“We felt that it was important to move forward with the wedding because in this time of uncertainty we wanted to share a little bit of joy and bring everyone that has supported us on this journey together kind of physically but mainly virtually,” Hill says of the April 18 ceremony.
Just because we all must social distance doesn’t mean your ceremony has to be small. No one showed that more than Bri Houk and Lindsey Leaverton, who hosted their wedding at Doc’s Drive-In Theatre in Buda, Texas. Around 85 cars turned up to watch the pair exchange their vows, and attendees were treated, unsurprisingly, to a full show. “I’m not kidding when I say that we are out in the middle of the country, and people were taking pictures in the middle of the street at one point and these country trucks are driving by,” Houk says. “You know they are wondering why the hell there are two women in wedding dresses in the middle of the country. Like, this must be a dream.” And it was.
To celebrate their nuptials, Jack Vidra and Cain Marko baked a cake together. Though known to tens of thousands around the world as adult performers, Vidra is also an accomplished, working chef and Marko has an appreciation for art and life’s finer things. So together they ideated, baked, and decorated a honey spice cake with buttercream frosting and honey fondant sculpted into an abstract dragon egg. A cake that they ended up eating at the end of their in-apartment wedding ceremony broadcast to an estimated 100 friends and family.
Mr. and Mr. Ryan and Ben
You might not realize how beautiful a desert wedding can be until you see one. Ben and Ryan’s chic, simple September2018 ceremony proves just that. “An elopement was simple, intimate, and there was no pressure leading up to it,” Ryan says of the event, which hosted only the couple, their driver, an officiant, and a photographer. “Absolutely perfect.”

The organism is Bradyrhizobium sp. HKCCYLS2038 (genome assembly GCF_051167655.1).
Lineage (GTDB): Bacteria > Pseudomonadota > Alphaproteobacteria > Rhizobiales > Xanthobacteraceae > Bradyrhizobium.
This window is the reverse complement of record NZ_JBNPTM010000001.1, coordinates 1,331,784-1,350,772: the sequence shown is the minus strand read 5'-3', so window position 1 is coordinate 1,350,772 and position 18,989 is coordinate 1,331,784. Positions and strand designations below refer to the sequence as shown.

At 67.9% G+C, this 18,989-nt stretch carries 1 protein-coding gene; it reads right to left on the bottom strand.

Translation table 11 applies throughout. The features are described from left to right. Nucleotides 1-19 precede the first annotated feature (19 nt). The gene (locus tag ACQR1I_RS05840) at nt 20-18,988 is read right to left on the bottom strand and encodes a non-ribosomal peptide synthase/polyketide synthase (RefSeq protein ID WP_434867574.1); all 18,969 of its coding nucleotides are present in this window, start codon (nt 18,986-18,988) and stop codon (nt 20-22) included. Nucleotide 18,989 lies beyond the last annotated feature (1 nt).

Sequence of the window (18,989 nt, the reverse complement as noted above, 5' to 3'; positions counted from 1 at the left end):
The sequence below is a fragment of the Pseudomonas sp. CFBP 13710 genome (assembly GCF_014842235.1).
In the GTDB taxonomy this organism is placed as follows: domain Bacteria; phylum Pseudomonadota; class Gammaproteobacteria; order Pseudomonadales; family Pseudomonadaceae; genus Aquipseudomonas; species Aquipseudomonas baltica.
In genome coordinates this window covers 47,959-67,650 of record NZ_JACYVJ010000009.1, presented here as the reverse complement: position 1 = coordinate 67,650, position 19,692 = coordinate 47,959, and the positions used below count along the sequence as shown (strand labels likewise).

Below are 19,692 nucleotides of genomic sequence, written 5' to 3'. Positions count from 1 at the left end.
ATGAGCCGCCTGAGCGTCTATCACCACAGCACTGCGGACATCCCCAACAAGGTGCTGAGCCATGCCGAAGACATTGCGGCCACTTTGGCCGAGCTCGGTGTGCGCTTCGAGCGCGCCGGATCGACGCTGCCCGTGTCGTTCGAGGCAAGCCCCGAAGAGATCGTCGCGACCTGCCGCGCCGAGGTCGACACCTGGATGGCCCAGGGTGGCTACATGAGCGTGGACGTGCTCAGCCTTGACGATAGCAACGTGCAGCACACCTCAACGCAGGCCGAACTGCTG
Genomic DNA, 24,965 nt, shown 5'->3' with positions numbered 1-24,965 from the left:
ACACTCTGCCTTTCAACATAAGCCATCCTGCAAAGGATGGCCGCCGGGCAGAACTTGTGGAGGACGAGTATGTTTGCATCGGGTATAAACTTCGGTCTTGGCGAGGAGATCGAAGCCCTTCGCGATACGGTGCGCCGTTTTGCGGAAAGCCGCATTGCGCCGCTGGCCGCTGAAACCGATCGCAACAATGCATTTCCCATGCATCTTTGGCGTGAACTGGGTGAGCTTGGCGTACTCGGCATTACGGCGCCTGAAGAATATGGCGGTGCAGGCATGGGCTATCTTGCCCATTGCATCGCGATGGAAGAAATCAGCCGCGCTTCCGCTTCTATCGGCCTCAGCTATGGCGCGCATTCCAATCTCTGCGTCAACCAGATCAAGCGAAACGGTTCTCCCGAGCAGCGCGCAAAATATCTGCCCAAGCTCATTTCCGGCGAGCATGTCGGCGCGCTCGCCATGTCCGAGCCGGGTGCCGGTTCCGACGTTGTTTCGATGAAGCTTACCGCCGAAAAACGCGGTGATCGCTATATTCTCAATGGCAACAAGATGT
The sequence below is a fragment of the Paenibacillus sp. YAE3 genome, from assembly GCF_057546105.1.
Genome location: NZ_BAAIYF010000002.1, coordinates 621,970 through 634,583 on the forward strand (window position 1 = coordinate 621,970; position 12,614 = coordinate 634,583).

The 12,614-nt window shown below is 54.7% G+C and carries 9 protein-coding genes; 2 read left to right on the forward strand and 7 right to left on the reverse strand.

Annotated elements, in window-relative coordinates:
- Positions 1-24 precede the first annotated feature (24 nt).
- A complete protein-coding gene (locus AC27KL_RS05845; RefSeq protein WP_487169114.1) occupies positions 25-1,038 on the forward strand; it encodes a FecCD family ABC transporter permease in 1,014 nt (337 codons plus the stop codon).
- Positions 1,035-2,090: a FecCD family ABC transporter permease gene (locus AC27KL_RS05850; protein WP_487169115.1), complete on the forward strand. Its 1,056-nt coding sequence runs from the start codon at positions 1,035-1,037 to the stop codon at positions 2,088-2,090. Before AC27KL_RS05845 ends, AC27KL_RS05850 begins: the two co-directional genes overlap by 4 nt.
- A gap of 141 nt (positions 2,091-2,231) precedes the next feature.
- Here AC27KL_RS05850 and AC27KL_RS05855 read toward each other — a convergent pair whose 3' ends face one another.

The ceremony was understandably calming with the dead-quiet surroundings as the two said their “I dos” at sunset wearing custom InStitchu suits with shoes by Givenchy and accessories by Tom Ford. In a similarly chill mood, they opted for pizza and roller skating instead of a lavish reception. The pair, who have requested that their last names be withheld, have since had a son.
Mr. and Mr. Aaron and Christopher Trotman
Would you quit a job for love? Well, Christopher Colon did just that. He met Aaron Trotman while they were both working at Sephora in 2016. But when the two realized that there was more there than coworkers should have (according to the HR handbook),he left the store.
“We realized we were in love during the time of working at Sephora together,” Trotman says. “We would sneak around just to talk and eventually, Chris quit and found a new job so we could be together without having any conflict from work.” A year later, Colon propped the question after tricking Trotman into a “party for a family member.”
Always thinking ahead, the couple decided for their nuptials they wanted to go smaller and budget conscious. “We have long-term goals that include buying a house and having children,” they say. So they took five family members and got married in Columbus Park, right outside New York’s City Hall, in November 2019. One of the most important parts: the officiant, Twiggy Pucci Garçon.
“She has been my gay mother and mentor for over 13 years,” Colon says. “She also has been a part of our journey together since Aaron and I met. It was essential for us to have someone from our community that shares the same values as us perform the ceremony.”